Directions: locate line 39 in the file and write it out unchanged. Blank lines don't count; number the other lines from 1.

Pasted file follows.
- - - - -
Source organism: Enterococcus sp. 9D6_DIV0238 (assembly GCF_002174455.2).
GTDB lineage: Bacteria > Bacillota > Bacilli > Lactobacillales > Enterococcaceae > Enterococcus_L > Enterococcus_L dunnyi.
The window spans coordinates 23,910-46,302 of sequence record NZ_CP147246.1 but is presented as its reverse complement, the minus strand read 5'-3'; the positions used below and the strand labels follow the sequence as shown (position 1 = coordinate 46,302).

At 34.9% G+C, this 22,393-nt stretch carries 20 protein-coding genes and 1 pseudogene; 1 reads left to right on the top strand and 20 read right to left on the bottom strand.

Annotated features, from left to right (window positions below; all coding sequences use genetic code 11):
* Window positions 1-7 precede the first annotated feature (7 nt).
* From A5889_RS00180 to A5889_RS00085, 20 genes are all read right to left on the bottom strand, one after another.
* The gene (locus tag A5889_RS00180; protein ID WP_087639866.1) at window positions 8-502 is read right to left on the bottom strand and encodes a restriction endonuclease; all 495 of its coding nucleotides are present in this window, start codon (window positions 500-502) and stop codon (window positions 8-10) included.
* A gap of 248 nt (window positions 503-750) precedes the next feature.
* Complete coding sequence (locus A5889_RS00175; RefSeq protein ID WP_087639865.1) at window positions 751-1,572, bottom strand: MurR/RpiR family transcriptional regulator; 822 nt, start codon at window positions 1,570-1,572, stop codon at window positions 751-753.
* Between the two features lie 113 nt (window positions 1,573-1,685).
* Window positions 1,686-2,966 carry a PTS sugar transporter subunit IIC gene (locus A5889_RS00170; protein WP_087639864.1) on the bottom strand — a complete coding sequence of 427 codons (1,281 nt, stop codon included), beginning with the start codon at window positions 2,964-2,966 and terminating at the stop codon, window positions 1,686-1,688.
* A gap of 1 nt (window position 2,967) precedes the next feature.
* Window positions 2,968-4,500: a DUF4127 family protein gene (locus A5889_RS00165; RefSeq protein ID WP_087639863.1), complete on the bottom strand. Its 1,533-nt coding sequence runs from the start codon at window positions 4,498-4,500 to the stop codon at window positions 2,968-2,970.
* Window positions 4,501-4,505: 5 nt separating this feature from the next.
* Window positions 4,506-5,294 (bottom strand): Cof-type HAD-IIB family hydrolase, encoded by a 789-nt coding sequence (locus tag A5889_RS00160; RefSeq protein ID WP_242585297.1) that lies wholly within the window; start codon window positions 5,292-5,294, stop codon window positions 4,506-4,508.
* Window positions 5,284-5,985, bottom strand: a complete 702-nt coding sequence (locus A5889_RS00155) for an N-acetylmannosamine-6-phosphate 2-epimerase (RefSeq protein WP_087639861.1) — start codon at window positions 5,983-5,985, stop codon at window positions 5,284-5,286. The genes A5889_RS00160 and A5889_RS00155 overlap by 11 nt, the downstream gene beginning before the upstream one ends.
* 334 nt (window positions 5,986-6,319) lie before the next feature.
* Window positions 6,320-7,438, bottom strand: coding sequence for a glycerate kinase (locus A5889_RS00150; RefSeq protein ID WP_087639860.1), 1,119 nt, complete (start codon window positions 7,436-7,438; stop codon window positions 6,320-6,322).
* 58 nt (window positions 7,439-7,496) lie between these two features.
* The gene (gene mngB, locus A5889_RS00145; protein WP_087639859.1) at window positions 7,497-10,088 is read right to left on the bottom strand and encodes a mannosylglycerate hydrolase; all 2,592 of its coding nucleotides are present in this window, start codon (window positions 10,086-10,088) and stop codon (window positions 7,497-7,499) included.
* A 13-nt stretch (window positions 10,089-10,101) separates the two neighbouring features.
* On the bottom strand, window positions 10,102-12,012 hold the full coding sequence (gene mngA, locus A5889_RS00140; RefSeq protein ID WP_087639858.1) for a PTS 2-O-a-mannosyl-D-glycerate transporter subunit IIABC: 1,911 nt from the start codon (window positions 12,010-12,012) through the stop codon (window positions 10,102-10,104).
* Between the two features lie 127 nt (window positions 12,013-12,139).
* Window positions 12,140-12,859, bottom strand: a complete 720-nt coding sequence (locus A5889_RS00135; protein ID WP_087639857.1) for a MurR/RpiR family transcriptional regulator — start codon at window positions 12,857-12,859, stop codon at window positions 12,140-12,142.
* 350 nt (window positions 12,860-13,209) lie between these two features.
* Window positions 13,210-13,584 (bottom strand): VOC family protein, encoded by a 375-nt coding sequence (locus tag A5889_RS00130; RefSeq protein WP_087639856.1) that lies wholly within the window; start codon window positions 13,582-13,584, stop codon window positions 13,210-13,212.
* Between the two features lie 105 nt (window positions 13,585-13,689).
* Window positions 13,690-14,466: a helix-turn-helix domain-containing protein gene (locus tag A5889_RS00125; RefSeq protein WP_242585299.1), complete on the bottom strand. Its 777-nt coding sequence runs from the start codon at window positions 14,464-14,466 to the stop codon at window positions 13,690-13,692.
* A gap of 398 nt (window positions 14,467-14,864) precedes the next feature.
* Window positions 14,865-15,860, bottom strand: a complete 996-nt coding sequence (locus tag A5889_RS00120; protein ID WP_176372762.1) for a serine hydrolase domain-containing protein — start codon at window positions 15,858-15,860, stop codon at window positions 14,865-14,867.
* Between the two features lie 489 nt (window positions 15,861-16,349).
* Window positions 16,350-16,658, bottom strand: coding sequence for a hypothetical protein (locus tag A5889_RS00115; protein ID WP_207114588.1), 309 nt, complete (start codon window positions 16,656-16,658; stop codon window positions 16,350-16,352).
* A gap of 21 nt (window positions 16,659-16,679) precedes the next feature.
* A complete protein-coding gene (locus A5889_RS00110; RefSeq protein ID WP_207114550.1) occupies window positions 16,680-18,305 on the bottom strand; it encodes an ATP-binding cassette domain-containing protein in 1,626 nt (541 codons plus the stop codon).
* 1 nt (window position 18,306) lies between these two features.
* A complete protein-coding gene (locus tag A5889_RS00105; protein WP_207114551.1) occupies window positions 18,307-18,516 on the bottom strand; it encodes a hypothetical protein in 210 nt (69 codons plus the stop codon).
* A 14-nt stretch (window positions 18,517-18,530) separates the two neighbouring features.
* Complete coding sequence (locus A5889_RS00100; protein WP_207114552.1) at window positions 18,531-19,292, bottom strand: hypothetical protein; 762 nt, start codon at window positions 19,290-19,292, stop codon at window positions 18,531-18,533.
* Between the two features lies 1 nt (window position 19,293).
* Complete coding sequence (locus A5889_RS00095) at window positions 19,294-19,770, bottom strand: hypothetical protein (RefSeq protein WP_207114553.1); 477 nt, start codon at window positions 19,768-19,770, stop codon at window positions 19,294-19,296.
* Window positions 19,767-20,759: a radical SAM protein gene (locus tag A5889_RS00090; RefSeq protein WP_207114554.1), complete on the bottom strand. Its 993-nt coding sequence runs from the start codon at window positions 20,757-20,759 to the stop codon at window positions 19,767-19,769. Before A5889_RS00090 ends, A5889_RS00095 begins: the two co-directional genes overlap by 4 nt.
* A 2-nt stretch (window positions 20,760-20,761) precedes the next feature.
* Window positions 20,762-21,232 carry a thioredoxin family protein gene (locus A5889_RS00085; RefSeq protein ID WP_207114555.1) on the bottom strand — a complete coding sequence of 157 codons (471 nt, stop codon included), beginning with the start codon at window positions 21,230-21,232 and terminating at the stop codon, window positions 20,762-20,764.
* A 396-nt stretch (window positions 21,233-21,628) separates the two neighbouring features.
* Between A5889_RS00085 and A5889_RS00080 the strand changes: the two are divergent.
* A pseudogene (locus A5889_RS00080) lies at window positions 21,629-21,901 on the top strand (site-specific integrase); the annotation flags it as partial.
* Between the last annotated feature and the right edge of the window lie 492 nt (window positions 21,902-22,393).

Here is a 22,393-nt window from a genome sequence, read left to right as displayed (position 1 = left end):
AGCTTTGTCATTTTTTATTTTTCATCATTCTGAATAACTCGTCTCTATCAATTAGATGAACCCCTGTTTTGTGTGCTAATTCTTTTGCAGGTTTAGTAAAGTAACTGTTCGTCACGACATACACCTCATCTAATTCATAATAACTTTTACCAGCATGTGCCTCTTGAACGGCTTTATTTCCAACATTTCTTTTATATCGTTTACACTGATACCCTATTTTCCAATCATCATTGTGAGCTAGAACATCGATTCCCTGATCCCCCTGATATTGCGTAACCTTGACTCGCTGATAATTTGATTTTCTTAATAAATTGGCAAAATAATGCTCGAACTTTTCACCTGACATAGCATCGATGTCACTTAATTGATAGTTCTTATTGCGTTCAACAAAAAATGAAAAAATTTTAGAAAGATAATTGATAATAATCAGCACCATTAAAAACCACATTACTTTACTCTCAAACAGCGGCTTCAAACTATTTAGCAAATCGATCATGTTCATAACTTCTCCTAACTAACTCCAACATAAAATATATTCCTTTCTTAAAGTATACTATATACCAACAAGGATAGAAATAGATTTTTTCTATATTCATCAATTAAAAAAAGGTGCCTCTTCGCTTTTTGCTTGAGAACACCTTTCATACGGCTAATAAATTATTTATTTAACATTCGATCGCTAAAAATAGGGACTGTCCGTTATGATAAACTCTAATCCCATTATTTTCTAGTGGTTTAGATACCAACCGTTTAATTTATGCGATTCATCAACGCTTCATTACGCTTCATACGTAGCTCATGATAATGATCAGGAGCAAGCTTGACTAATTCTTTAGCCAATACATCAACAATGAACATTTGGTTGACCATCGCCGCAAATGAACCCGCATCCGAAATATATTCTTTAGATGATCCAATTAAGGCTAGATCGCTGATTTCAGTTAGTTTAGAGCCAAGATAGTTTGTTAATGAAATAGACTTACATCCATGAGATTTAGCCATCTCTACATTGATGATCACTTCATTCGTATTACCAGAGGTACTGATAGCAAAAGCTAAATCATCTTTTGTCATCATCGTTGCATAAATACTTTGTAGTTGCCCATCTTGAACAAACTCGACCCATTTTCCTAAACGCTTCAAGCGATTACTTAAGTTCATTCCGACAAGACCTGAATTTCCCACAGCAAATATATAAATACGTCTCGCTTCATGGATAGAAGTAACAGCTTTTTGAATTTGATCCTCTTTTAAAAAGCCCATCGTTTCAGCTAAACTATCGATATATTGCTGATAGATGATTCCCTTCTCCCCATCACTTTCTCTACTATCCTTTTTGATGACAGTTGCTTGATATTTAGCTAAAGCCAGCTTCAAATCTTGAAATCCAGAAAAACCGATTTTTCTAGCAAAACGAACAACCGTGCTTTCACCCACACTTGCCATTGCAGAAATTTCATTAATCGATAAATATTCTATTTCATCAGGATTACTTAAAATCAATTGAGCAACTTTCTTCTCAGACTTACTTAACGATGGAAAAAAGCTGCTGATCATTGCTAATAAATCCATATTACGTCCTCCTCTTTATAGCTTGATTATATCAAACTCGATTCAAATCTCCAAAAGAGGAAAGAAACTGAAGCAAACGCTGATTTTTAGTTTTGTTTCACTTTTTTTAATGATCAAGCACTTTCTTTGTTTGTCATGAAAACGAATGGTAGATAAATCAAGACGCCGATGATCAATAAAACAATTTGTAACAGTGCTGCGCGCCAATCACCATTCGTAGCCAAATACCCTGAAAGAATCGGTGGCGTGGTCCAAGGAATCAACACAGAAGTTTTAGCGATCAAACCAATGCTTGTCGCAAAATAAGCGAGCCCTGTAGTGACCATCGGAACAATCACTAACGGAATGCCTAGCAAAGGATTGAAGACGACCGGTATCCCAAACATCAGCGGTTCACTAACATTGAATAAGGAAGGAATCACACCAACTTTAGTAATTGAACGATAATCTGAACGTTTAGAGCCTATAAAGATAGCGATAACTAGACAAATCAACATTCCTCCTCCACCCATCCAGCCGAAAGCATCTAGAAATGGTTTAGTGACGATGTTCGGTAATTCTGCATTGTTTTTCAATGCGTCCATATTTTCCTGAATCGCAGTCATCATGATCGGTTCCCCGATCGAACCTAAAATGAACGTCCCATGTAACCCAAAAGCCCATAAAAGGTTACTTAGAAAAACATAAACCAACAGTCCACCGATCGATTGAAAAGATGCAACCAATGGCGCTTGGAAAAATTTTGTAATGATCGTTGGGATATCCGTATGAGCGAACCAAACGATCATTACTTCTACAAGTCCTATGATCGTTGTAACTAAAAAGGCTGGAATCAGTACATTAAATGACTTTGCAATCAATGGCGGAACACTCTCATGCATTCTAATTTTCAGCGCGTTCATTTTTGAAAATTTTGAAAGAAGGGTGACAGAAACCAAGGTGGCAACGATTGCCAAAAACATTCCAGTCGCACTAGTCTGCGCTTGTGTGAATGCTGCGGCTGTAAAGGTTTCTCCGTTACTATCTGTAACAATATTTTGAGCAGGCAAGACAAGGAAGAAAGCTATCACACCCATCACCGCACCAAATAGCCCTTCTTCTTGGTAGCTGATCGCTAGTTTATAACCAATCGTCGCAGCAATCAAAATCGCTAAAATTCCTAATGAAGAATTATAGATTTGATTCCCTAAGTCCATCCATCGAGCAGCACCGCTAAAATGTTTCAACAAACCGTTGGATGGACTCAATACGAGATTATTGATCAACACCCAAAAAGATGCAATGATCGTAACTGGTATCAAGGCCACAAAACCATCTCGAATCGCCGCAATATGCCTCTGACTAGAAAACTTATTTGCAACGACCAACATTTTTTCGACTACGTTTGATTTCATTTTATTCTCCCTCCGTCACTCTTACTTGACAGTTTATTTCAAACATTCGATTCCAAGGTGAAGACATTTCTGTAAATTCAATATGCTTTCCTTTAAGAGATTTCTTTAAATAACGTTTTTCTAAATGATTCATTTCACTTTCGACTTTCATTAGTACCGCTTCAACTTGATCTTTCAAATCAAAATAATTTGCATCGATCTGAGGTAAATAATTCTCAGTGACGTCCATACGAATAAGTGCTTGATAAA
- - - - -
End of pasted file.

* Complete coding sequence (locus A5889_RS00100; protein WP_207114552.1) at window positions 18,531-19,292, bottom strand: hypothetical protein; 762 nt, start codon at window positions 19,290-19,292, stop codon at window positions 18,531-18,533.